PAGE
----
Public transportation a hot topic at town hall

Rashad Milligan/Douglas County Sentinel New Jerusalem SDA Praise & Worship Center senior pastor Dr. Everton A. Ennis asks a question to a panelist at District 62 state Rep. William Boddie's town hall meeting Wednesday night at the Douglasville Police Department.

Public transportation was the main topic citizens wanted to discuss at state Rep. William Boddie's town hall meeting on Wednesday night.

The meeting, which ran about an hour and a half, ended with a comment from Douglas County citizen Darlene Sheardon. Sheardon revisited a popular topic of discussion during the night, which was the Douglasville & Douglas County for Civic Action Facebook page. She said she noticed that on a poll on the page, many citizens voted against bringing public transportation into the county.

"I'm not sure if the people don't understand the benefit of transit or are they envisioning it going up and down their neighborhood, or maybe not understanding from point A to point B to help people get to their jobs," Sheardon said.

Douglas County District 2 Commissioner Kelly Robinson responded to Sheardon first.

"Be careful with that website," Robinson said of the Civic Action page. "That site that you're speaking to has a certain lean. That's OK. Let it exist. It does not represent all 35,000, at least, of my constituents. So I have to balance when I make votes. It's those people who put me in office. So I have to cast my vote in which respect to what I believe and there's four of us that makes the total vote. If there's someone that doesn't believe in transit … that's okay. Let their voice exist. But for all the people that do want that, their voices should be heard too."

Boddie, an East Point Democrat who represents District 62 covering parts of east Douglas and south Fulton counties, then echoed Robinson's support of the system.

"We can't be afraid of public transportation," Boddie said. "There's this thing that if you progress and bring in transportation, you may bring in more crime, but a lot of things can possibly bring in more crime than just transportation. When have these transportation hubs, they come with a dedicated police force. Look at Washington D.C., 24-hour rapid transportation. Look at New York, 24-hour rapid transportation, Chicago, you know. Our public transportation shuts down at 11 p.m., I believe. How can we be an international city if we don't push that envelope a little bit more? We have to do it. We have to be open to it. We have to have a strategy for it and we have to deal with any impending crime issues that may come up."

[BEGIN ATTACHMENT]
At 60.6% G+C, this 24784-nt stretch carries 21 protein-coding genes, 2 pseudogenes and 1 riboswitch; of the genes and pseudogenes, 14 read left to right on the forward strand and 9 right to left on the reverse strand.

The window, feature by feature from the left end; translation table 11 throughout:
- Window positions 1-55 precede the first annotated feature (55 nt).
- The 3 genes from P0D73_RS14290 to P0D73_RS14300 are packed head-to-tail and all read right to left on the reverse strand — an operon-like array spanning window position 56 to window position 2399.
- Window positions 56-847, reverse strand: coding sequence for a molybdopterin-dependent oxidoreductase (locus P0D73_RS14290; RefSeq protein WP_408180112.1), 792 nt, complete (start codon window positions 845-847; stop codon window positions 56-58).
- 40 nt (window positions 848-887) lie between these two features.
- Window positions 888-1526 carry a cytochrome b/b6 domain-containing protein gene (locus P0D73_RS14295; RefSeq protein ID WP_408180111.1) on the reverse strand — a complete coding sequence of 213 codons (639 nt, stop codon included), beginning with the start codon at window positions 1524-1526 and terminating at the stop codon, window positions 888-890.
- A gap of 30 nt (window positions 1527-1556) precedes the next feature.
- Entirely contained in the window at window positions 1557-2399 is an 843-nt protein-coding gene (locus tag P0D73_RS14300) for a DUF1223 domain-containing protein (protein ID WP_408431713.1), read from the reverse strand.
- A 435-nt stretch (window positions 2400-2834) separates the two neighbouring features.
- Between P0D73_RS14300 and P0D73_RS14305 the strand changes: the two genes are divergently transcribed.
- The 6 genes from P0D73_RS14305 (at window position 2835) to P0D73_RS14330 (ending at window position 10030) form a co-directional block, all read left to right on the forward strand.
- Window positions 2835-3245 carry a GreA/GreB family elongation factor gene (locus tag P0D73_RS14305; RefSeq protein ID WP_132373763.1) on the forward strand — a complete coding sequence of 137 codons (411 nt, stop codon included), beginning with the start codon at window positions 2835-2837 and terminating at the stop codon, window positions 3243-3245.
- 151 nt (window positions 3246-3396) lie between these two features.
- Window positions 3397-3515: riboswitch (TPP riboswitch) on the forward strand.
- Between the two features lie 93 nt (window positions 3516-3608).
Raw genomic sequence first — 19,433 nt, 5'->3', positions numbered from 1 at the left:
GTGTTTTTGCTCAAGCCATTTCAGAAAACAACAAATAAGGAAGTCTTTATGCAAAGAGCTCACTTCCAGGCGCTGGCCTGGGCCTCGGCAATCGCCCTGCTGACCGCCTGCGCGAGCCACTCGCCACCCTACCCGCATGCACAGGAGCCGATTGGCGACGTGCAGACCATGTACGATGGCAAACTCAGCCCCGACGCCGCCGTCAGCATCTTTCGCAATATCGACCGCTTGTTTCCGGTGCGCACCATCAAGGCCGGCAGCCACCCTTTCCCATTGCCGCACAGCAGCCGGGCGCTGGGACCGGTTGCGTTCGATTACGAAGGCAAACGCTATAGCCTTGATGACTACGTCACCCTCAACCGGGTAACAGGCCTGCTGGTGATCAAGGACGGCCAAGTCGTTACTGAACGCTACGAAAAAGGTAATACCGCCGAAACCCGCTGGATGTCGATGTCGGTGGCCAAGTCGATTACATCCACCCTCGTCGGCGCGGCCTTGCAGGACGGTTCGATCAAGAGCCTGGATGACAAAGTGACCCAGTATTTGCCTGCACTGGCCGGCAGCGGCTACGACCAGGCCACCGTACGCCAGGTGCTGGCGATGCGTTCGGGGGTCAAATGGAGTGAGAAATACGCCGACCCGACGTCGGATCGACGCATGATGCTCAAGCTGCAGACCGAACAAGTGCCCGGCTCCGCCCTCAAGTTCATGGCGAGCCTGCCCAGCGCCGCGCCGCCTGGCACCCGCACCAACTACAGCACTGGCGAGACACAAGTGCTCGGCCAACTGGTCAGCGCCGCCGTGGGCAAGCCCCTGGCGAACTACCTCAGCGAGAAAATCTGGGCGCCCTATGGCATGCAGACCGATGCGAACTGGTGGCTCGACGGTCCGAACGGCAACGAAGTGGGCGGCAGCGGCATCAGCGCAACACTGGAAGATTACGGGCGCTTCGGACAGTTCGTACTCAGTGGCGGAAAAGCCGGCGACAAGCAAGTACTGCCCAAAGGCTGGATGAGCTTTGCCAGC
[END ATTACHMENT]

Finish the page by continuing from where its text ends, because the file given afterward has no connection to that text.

Many citizens in attendance applauded Robinson and Boddie's comments and a couple of citizens after the meeting clarified that it wasn't the idea of public transportation they had a problem with, but the actual plan representatives were presenting about how the system would operate in Douglas County.

Other topics of discussion included the state of the Douglasville Police Department. Chief Gary Sparks said he's very pleased with his staff's performance. He said he is advocating for pay raises for his staff.

"You get what you pay for," Sparks said.

Take home squad cars was also a suggestion made during the meeting that most attendees agreed should be implemented in the future.

Douglasville Councilman Richard Segal was also on the panel; his advice to the citizens was to "get informed and get involved." Douglas County External Affairs Director Tiffany Stewart-Stanley hosted the panel and she said that she was pleased to see a decent crowd at the DPD's Auxiliary Building on a rainy night.

"It was great to see so many Douglas County citizens come out and be engaged about what's going on in our community," Stewart-Stanley said after the event.

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